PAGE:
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Candidates & Super PACs: The New Model in 2016

  • Brent Ferguson
Published: June 12, 2015

As voters begin to assess pres­id­en­tial candid­ates ahead of the 2016 elec­tion, they’ll face a new world in which ostens­ibly outside groups — which often have extremely close ties to the candid­ates, but are theor­et­ic­ally separ­ate from them because they aren’t “controlled” by the candid­ate and don’t give their money directly to her campaign — could domin­ate polit­ical spend­ing. That’s because super PACs and other groups conceived after the 2010 Citizens United decision may raise money without limits, while candid­ates cannot. While many have under­stood that super PACs would make a signi­fic­ant impact on Amer­ican elec­tions, few could have predicted the speed with which they have evolved and moved to the center of our polit­ical system.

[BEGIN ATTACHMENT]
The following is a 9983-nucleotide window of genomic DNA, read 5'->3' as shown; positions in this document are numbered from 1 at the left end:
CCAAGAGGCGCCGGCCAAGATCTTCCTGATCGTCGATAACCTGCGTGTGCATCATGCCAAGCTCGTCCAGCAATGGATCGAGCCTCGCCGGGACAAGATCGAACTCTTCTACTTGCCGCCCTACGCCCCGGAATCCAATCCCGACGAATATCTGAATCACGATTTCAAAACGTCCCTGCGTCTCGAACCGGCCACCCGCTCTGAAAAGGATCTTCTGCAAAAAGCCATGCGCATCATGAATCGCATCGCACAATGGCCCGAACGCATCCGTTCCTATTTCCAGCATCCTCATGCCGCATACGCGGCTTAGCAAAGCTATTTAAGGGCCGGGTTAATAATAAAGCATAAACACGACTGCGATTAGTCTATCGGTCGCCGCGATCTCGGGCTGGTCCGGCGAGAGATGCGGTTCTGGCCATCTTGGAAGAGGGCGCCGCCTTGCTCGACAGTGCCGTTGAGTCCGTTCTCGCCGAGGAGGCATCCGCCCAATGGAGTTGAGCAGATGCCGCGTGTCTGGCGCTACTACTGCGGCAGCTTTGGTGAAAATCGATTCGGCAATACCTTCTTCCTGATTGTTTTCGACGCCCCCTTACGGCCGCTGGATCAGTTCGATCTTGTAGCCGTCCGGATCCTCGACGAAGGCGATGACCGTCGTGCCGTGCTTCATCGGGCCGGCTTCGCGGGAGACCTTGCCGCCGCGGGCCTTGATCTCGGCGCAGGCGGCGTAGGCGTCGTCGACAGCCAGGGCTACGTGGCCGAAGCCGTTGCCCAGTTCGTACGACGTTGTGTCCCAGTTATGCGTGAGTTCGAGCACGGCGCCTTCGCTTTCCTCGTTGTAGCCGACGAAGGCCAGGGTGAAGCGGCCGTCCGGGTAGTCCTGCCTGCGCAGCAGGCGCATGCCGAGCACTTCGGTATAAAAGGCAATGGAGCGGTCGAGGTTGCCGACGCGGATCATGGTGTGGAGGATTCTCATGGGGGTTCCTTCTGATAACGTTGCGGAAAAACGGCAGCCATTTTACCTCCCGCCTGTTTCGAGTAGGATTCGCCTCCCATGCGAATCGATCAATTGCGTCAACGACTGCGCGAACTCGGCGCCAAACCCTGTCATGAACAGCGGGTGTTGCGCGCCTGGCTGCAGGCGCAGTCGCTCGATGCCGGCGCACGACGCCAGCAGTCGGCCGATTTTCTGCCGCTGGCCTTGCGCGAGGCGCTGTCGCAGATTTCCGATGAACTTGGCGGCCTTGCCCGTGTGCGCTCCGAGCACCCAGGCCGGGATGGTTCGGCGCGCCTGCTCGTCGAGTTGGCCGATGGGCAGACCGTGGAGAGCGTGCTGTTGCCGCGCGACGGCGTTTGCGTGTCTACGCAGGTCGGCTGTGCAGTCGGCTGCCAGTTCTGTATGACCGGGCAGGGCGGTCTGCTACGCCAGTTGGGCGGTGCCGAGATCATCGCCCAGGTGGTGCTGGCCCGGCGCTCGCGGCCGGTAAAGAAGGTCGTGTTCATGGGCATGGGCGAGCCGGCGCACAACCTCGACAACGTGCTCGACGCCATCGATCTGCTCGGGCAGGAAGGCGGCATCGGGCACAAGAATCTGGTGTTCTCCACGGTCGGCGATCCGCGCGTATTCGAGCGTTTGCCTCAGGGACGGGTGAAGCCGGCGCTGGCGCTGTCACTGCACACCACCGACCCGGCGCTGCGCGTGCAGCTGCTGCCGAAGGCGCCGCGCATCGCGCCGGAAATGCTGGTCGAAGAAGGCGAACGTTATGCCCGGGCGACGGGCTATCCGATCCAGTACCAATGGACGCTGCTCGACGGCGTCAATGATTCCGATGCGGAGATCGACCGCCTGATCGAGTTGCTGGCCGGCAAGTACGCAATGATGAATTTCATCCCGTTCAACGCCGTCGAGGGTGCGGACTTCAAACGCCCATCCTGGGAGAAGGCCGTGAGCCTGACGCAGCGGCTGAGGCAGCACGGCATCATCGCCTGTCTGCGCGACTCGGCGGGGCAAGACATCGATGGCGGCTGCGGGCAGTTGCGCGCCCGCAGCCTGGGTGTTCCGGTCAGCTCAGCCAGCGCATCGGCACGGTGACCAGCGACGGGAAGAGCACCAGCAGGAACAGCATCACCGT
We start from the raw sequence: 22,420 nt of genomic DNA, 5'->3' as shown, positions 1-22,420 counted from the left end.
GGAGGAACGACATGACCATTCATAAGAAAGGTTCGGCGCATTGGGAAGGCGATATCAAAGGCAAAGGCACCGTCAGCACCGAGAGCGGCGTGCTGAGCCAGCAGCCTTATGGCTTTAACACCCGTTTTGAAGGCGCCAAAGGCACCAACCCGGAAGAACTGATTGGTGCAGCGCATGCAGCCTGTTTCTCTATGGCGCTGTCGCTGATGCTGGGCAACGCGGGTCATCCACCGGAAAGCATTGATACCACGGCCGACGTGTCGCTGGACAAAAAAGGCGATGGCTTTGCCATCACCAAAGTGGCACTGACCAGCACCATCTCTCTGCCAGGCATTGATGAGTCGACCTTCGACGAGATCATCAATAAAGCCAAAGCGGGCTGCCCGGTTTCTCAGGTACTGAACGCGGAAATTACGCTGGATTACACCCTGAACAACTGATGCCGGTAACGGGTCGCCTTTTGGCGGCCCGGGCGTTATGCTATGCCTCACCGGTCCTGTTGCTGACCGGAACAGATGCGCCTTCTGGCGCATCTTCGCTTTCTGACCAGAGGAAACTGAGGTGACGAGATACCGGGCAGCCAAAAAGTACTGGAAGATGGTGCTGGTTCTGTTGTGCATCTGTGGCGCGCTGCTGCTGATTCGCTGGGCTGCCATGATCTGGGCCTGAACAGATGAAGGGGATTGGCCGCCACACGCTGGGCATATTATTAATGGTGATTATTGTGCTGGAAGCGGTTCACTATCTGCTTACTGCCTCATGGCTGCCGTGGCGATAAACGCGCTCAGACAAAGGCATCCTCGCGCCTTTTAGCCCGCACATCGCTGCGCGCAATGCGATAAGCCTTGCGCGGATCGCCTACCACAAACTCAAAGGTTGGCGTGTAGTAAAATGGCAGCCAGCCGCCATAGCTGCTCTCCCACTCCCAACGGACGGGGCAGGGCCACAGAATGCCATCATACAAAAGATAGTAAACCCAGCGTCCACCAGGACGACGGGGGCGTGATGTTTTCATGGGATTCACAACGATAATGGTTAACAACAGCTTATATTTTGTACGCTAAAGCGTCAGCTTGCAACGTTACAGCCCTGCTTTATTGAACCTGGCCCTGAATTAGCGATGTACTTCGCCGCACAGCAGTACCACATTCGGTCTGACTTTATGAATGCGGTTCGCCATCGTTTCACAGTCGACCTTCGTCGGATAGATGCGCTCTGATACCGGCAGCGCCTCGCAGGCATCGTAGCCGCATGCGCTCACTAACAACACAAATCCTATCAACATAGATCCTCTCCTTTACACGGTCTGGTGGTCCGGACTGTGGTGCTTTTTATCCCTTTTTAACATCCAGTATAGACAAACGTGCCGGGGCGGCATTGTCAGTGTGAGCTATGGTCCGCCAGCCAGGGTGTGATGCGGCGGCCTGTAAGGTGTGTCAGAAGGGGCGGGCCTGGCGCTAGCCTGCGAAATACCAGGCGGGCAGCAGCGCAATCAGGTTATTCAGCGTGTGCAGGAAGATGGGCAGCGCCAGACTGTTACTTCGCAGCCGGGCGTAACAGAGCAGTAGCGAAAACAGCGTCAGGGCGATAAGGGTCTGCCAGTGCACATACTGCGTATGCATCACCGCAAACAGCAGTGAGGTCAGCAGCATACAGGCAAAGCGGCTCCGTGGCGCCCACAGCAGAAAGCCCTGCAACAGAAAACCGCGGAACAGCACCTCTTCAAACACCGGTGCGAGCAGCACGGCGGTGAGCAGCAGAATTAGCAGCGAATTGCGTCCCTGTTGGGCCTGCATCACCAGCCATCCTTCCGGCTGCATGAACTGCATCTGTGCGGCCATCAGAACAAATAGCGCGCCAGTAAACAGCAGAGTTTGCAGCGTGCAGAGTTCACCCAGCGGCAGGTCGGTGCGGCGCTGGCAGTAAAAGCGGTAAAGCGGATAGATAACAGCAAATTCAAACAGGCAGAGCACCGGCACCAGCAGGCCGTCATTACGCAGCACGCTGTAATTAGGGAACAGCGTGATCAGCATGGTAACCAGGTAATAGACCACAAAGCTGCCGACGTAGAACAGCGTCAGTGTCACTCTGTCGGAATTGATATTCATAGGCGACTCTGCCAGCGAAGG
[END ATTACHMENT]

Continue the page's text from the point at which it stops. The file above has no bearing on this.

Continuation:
The skyrock­et­ing spend­ing from these groups has left many concerned that elec­ted offi­cials work mainly for the big spend­ers that helped get them into office. In cases like Citizens United, the U.S. Supreme Court has told us not to worry: outside spend­ing cannot corrupt a candid­ate, the argu­ment goes, because the candid­ate cannot control that spend­ing — it’s not in his control, he may not want it, or may not approve of the way it is spent. That argu­ment is look­ing increas­ingly divorced from real­ity. This analysis will discuss several ways in which pres­id­en­tial candid­ates in the 2016 cycle are enga­ging in even greater collab­or­a­tion with super PACs and other outside groups, oblit­er­at­ing the distinc­tion between candid­ates and “inde­pend­ent” organ­iz­a­tions, which the Court has claimed is so import­ant.

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Candid­ates & Super PACS: The New Model in 2016